Edited by George E. Brown, F.I.C
|John Spiller (Nov. 8, 1921)||Alexander Cowan (Mar. 3, 1922)|
|Major-General James Waterhouse (Sept. 28, 1922)|
Mr. John Spiller was one of the oldest members of the Royal Photographic Society, and its president for the years 1874-1875. He was a scientific member of the firm of dye-makers of Brookes, Simpson, & Spiller, was among the leading early experimenters in photography, and worked in collaboration with the late Sir William Crookes. Their joint labours are particularly remembered in the Crookes-Spiller process of preserving the sensitiveness of the semi-dried wet-collodion plate which, so to speak, bridged the gap between the wet plate of Scott Archer and the collodion dry-plate of Hill Norris. Mr. Spiller appears to have been the first to suggest and to prepare a silver printing paper containing the gold required for toning-a prerunner of the modern self-toning paper. A chemical paper of his which afterwards had a photographic application of importance was one on the
solvent powers of the alkaline citrates on many inorganic substances. The use of citrate in the copper toning solution of Mr. W. B. Ferguson is an instance of the later employment of these properties.
Up to four or five years ago Mr. Spiller retained an extraordinary large measure of vitality and preserved the spring and physical energy of one thirty or forty years his junior. His striking resemblance to the late Lord Roberts was frequently the cause of his being taken for the eminent soldier by men of various military ranks. His cordial disposition made him welcome in the circles of membership of chemical and other scientific societies which he frequented until a few years ago. At the time of his death eh was 88 years of age.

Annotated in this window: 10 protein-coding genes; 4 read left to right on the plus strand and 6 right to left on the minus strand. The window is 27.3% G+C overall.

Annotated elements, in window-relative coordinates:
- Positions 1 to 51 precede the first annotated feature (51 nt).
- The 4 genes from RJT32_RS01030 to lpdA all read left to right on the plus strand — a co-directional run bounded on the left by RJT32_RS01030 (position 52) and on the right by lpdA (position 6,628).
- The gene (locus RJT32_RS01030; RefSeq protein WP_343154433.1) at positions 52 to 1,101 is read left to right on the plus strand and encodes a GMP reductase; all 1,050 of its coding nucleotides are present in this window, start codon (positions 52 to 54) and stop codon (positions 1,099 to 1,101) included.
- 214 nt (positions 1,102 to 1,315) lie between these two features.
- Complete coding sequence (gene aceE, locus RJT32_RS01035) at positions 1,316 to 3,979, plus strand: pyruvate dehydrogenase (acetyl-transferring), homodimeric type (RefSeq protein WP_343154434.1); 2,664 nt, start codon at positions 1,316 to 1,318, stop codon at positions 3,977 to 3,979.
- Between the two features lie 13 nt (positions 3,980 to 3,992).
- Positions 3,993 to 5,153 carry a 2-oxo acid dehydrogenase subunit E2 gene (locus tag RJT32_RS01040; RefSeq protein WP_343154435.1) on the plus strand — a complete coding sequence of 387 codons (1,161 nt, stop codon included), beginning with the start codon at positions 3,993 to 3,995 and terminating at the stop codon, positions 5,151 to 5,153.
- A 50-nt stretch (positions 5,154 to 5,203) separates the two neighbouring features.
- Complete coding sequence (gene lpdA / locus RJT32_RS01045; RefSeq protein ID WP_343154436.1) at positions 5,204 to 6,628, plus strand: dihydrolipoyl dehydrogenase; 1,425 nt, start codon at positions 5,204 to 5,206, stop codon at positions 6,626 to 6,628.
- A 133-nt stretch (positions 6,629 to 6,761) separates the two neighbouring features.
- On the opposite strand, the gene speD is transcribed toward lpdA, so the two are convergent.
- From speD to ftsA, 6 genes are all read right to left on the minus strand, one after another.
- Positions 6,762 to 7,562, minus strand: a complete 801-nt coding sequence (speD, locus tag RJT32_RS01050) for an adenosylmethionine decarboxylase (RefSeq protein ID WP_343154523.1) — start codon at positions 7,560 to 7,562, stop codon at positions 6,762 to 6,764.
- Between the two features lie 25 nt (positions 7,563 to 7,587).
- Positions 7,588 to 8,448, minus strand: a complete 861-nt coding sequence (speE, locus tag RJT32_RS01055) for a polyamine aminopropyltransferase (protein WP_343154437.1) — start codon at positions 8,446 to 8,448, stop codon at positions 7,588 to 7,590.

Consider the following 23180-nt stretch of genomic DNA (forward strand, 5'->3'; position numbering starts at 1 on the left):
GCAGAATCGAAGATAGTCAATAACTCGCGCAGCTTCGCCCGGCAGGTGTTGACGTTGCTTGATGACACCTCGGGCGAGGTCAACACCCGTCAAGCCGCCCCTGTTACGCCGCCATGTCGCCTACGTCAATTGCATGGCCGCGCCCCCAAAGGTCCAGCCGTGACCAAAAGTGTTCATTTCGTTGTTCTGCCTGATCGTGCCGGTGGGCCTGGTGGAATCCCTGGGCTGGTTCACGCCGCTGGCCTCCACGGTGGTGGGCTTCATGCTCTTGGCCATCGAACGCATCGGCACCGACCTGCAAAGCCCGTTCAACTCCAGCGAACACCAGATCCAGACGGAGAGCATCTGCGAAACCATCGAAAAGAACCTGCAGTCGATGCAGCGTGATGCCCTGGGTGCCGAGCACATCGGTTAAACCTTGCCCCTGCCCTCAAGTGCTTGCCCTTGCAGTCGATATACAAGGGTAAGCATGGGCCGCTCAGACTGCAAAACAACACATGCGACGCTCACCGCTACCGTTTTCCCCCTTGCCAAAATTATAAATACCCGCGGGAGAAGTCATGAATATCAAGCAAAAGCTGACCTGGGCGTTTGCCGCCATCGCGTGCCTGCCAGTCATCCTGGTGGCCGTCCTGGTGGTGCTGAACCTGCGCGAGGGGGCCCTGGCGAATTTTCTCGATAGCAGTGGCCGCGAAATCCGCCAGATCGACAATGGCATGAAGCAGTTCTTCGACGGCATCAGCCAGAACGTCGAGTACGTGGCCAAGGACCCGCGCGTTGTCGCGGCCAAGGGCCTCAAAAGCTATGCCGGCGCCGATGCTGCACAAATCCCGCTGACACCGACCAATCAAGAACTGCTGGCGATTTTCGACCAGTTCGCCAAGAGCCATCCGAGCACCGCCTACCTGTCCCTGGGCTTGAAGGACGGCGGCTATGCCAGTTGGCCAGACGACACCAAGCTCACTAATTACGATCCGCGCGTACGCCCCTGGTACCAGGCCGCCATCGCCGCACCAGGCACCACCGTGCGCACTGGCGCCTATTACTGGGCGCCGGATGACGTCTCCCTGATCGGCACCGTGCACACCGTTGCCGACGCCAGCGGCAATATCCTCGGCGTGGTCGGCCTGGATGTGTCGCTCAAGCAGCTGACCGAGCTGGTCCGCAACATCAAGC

Mr. Cowan, who died in his eighty-sixth year, was one of the veterans of photography, and for many years head of Messrs. Marion’s dry plate factory at New Southgate. Before taking this position Mr. Cowan was for many years manager of Hills & Saunder’s studio in Porchester Terrace, London, W.; he was a first-class portraitist. In his early youth he was engaged at Paul Pretsch’s photo-galvanographic works at Holloway. He had exceeded the age of 70 by some years when he retired from the active supervision of the manufacture of plates and papers for Messrs. Marion, with which he had been associated from almost the outset of the dry-plate process. Yet at this time he had the appearance and activity of a man in the mid-fifties. Throughout his career, Mr. Cowan made and published many contributions to the technical processes of photography. In the early days of the dry-plate process he was among the leading experimenters by whom the common stock of knowledge was enriched. And his mechanical aptitude was evidenced in the design of many applications for adapting the practice of photography to the different conditions imposed by the change from wet collodion to dry plates.